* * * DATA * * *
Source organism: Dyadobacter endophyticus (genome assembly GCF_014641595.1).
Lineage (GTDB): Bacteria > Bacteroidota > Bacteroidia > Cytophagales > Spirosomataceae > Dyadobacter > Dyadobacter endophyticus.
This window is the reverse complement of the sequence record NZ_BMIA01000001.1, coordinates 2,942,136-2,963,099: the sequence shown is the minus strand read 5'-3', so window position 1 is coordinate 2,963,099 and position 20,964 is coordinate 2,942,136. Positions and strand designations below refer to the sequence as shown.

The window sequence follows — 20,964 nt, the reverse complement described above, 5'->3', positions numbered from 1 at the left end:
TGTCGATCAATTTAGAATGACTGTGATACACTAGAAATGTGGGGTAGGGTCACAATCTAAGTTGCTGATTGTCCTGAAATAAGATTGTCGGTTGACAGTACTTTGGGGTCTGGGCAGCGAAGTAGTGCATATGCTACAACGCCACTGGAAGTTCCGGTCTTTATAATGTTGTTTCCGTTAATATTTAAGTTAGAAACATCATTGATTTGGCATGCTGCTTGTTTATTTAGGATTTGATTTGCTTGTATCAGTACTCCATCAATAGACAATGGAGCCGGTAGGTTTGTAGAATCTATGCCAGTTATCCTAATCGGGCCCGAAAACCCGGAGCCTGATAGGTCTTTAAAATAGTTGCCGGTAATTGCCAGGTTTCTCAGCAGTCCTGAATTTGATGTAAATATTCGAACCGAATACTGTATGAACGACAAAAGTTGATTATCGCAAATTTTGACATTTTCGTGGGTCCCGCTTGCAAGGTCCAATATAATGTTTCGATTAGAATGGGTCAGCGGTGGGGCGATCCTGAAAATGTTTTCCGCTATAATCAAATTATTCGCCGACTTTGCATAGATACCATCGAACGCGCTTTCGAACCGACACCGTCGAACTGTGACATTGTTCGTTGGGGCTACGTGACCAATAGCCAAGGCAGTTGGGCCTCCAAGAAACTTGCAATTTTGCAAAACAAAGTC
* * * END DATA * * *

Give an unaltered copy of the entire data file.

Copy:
Source organism: Dyadobacter endophyticus (genome assembly GCF_014641595.1).
Lineage (GTDB): Bacteria > Bacteroidota > Bacteroidia > Cytophagales > Spirosomataceae > Dyadobacter > Dyadobacter endophyticus.
This window is the reverse complement of the sequence record NZ_BMIA01000001.1, coordinates 2,942,136-2,963,099: the sequence shown is the minus strand read 5'-3', so window position 1 is coordinate 2,963,099 and position 20,964 is coordinate 2,942,136. Positions and strand designations below refer to the sequence as shown.

The window sequence follows — 20,964 nt, the reverse complement described above, 5'->3', positions numbered from 1 at the left end:
TGTCGATCAATTTAGAATGACTGTGATACACTAGAAATGTGGGGTAGGGTCACAATCTAAGTTGCTGATTGTCCTGAAATAAGATTGTCGGTTGACAGTACTTTGGGGTCTGGGCAGCGAAGTAGTGCATATGCTACAACGCCACTGGAAGTTCCGGTCTTTATAATGTTGTTTCCGTTAATATTTAAGTTAGAAACATCATTGATTTGGCATGCTGCTTGTTTATTTAGGATTTGATTTGCTTGTATCAGTACTCCATCAATAGACAATGGAGCCGGTAGGTTTGTAGAATCTATGCCAGTTATCCTAATCGGGCCCGAAAACCCGGAGCCTGATAGGTCTTTAAAATAGTTGCCGGTAATTGCCAGGTTTCTCAGCAGTCCTGAATTTGATGTAAATATTCGAACCGAATACTGTATGAACGACAAAAGTTGATTATCGCAAATTTTGACATTTTCGTGGGTCCCGCTTGCAAGGTCCAATATAATGTTTCGATTAGAATGGGTCAGCGGTGGGGCGATCCTGAAAATGTTTTCCGCTATAATCAAATTATTCGCCGACTTTGCATAGATACCATCGAACGCGCTTTCGAACCGACACCGTCGAACTGTGACATTGTTCGTTGGGGCTACGTGACCAATAGCCAAGGCAGTTGGGCCTCCAAGAAACTTGCAATTTTGCAAAACAAAGTC